Dead Man Down (2013)
I like the storyline of this show,it attract me so much
This movie is the proof that the world is becoming a sick and dumb place
It’s sentimental, ridiculously long and only occasionally funny
Through painfully honest and emotional moments, the movie becomes irresistibly relatable
Director Niels Arden Oplev gets his U.S. independent debut after his international success in season 2008/2009 with adapting the first part of Stieg Larsson's Millinium trilogy "The Girl with The Dragon Tattoo". In "Dead Man Down" the director gets the full treat by U.S. producer Neal H. Moritz with a 30 Millions U.S. Dollars production budget to translate a solidly written screenplay by former actor J.H. Wyman and utterly fails bring thrilling suspense to screen.The overall ready-to-go cast around Colin Farrell, Noomi Rapace and Terrence Howard with further supports from Isabelle Huppert, playing Rapace's mother, F. Murray Abraham, giving an alibi mentor to Farrell's character and a pale looking Dominic Cooper, who seems to be in the fading from the picture. Niels Arden Oplev takes no chances in a collaboration with cinematographer Paul Cameron. The picture's coverage comes out stale by using uninspired slow-dolly-shots on horizontal planes in stretched-out inactive dialogue scenes to give "Dead Man Down" unnecessary dramatic flavors without reaching any momentum of suspense.When the opening scene rolls out, there was still some credit to follow the story-line with interest before the director loses his grip on the motion picture. The cast left only most of the time with dead beats of staring eye-lines into nothing. The chemistry of main characters of Victor and Beatrice are hardly translated into on-screen actions. They mostly stand or seat in an fair interpreted production design by Danish-import Niels Sejer, presenting the usual gritty New York settings with no surprises. Again Director Niels Arden Oplev makes no use of the production value giving to him. Angles on the shot list come out unbalanced. Actors look confused on-screen, creates the feeling that "Dead Man Down" hardly came together in rough-cut-stage.Producers and writer disappointed with the outcome of "Dead Man Down", delaying the preliminary release date from Fall 2012 to Spring 2013. Experienced French editor Frederic Thoraval gets brought to fix what can be fixed, which is usually the all familiar sledge hammer treatment in the final sequence of the picture. Unfortunately by then, the specter does hardly care what happens to the characters in the resolution scene with no suspense given. The forecast of Niels Arden Oplev already finishing his director's job on a remake of the mediocre thriller "Flatliners" from 1990 for Columbia Pictures seems to be in vain.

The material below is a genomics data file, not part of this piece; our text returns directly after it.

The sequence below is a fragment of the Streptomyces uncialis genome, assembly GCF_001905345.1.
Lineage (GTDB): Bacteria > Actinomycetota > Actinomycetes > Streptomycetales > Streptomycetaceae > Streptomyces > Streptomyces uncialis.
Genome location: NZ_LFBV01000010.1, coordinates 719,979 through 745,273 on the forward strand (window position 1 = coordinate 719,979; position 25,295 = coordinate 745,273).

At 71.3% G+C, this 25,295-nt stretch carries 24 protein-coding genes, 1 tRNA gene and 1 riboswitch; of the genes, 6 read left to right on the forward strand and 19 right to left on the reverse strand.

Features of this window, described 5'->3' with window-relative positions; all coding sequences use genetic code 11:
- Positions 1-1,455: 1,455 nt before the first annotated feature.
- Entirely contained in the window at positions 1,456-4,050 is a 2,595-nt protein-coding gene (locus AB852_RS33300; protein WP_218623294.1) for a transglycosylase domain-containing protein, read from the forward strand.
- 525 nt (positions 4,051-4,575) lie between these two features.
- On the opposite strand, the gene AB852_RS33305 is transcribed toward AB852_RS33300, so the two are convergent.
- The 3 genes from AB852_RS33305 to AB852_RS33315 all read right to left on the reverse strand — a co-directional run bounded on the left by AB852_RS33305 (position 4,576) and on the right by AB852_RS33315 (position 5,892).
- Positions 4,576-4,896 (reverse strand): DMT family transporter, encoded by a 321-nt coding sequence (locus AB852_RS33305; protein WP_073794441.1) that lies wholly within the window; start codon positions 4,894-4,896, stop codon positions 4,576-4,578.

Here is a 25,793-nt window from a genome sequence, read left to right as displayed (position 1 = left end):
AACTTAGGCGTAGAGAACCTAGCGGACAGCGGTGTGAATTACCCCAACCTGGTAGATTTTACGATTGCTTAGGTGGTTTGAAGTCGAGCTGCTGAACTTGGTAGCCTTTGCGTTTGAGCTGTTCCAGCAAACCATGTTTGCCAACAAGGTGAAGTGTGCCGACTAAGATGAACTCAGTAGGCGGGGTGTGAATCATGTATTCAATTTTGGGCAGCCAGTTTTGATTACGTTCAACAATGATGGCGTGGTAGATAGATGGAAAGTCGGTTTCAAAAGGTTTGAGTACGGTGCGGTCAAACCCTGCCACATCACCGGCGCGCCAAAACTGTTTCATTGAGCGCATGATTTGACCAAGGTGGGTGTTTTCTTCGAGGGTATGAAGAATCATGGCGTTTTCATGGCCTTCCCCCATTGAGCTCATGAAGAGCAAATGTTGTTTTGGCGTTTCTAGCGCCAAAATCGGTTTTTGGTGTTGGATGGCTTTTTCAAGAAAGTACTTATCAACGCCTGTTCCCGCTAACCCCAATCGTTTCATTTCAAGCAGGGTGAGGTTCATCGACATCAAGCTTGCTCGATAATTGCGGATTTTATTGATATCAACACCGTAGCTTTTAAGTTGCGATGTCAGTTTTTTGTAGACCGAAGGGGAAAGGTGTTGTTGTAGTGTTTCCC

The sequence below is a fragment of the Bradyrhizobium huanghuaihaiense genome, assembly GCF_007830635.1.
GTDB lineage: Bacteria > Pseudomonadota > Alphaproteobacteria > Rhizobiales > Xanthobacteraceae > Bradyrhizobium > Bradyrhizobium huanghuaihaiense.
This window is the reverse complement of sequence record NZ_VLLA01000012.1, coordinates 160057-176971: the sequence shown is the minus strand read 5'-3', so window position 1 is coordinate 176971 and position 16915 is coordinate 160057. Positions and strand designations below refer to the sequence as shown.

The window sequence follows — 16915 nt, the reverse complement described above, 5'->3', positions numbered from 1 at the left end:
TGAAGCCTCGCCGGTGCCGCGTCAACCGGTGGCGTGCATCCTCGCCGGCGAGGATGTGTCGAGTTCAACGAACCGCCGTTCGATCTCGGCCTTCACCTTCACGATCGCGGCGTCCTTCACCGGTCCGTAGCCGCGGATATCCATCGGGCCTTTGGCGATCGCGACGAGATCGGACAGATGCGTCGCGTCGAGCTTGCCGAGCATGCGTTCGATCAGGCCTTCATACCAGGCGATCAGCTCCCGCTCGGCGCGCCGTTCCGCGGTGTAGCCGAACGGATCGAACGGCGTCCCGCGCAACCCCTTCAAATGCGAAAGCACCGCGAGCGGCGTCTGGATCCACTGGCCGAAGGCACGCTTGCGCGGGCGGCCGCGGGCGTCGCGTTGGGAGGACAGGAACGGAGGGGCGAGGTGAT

It's the acting that sets this movie way above so many others. Of course, there has to be a plausible story, and great direction and production. DMD has just about all that is required.I particularly liked the quite-often long pauses between sentences. That is the way real people talk, they stop to think, they look to one side or somewhere else. If I see a movie that is rapid-fire blah-blah, it will spoil the atmosphere. So, not here. Another good point is the occasional scene which does require some dots to be joined, ie, there is no explicit telling, we have to guess or understand what is going on, ie, Victor is seen walking towards Alex's house and a bit later Vic now knows about Alex's credit card payments, so... he must have gone into the house to get that info.Farrell and Rapace and Terence Howard the very suave bad guy, do such a good job, and Cooper is much better than the awful role in Mamma Mia (IMO). Interesting also is the brief mention of the ship "United States", looking a bit sad and neglected now.One event which is not really explained or even hinted at, is the remote gadget which makes a whole lot of other gear blink green lights. - explosives maybe, or a deleted scene? I'm not sure. The brief "extra" feature on the DVD shows how they prepare for the fights and the escape from the fifth floor, interesting. And both Farrell and Rapace say a bit too.